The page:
Lex Thompson

Lex Thompson’s work examines aspects of American intellectual and cultural history in relationship to contemporary thought. Obtaining a BA in History at New College of Florida and a MA in Religion and Visual Arts at Yale University, he received his MFA in Photography at the San Francisco Art Institute. He is Professor of Art (Photography) at Bethel University in St. Paul, MN. He is recipient of a 2010 McKnight Artist Fellowship for Photographers, a 2008, 2011, 2016 & 2018 Minnesota State Arts Board Artist Initiative Grant, and was selected as a 2009 Flash Forward Emerging Photographer and shortlisted for the 2014 Source-Cord Prize. His project Frame Drag was included in the Midwest Photographer’s Project at the Museum of Contemporary Photography, Chicago. His artwork is included in collections at the Getty Research Institute, Museum of Fine Arts Boston, Museum of Fine Arts Houston, Stanford University, University of California Los Angeles, and Yale University, among others.

The Ethics of the Dust

In John Ruskin’s The Ethics of the Dust, a Socratic-style dialog set in a girl’s boarding school, the “Old Lecturer” character (a thinly veiled stand-in for Ruskin) masks lessons in ethics and aesthetics with instruction on crystallography. Minerals in the text take on a will and personal agency, stopping just shy (most of the time) of being anthropomorphized. He ties together the natural process of dissolution and growth in minerals to the personal and ethical growth of the individual, both of which are a means of developing beauty.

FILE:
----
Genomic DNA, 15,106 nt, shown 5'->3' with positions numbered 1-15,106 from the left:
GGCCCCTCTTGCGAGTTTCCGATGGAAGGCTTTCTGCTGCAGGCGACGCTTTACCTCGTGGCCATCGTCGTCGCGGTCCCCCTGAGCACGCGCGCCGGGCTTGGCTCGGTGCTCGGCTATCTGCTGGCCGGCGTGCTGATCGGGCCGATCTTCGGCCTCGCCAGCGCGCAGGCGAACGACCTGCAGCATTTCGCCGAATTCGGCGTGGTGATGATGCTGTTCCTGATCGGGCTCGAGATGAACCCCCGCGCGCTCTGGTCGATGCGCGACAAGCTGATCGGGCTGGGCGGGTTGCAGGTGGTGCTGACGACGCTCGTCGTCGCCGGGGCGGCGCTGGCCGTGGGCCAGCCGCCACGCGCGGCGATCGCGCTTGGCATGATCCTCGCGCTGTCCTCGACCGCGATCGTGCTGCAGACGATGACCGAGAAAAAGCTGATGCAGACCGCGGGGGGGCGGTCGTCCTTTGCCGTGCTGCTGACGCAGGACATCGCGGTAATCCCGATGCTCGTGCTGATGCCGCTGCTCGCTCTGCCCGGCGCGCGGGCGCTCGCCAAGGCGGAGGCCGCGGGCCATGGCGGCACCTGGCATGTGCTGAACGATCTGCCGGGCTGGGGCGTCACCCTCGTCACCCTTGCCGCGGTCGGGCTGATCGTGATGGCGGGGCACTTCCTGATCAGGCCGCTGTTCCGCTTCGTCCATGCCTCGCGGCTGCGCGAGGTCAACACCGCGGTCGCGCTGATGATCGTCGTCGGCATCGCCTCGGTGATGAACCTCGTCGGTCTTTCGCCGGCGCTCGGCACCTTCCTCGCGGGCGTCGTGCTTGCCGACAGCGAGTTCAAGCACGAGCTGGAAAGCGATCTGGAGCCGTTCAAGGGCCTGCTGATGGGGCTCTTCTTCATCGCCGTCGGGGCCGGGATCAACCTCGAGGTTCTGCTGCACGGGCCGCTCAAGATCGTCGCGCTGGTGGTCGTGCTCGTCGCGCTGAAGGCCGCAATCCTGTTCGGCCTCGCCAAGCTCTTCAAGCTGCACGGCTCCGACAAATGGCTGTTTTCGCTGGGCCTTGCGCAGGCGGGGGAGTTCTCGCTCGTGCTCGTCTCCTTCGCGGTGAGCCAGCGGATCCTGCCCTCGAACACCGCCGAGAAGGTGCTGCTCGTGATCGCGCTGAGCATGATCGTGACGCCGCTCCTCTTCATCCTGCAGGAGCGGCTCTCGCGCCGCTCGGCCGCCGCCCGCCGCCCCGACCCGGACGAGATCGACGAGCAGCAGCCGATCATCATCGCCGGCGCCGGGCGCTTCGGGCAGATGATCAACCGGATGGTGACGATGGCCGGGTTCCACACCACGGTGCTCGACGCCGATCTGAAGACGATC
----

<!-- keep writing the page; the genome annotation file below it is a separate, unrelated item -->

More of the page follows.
In this series of photographs I utilize a number of approaches to building on Ruskin’s mixing of aesthetic contemplation with a view of the world that blends the inanimate and the living. I make portraits of crystals that invoke the characters of his students in period rooms at museums and historic homes, interiors that echo the space of the fictional instruction and further aestheticize the mineral specimens. In The Geology of Nocturne in Black and Gold, images of phosphorescent rocks take their name from a Whistler painting derided by Ruskin, because of his dislike of bright colors against dark backgrounds, like the fireworks in Whistler’s painting. Yet, the minerals become transformed into an otherworldly chromatic experience that connects to the cosmic origins of the earth. In other images, I have applied contemporary interior decoration processes using hardware store paint chips to match blue minerals and paint their wall and shelves in minimal still lives. The aestheticizing of minerals continues in the images of stacks of agate slices and the candy boxes filled with polished rocks.

To view more of Lex Thompson’s work please visit his website.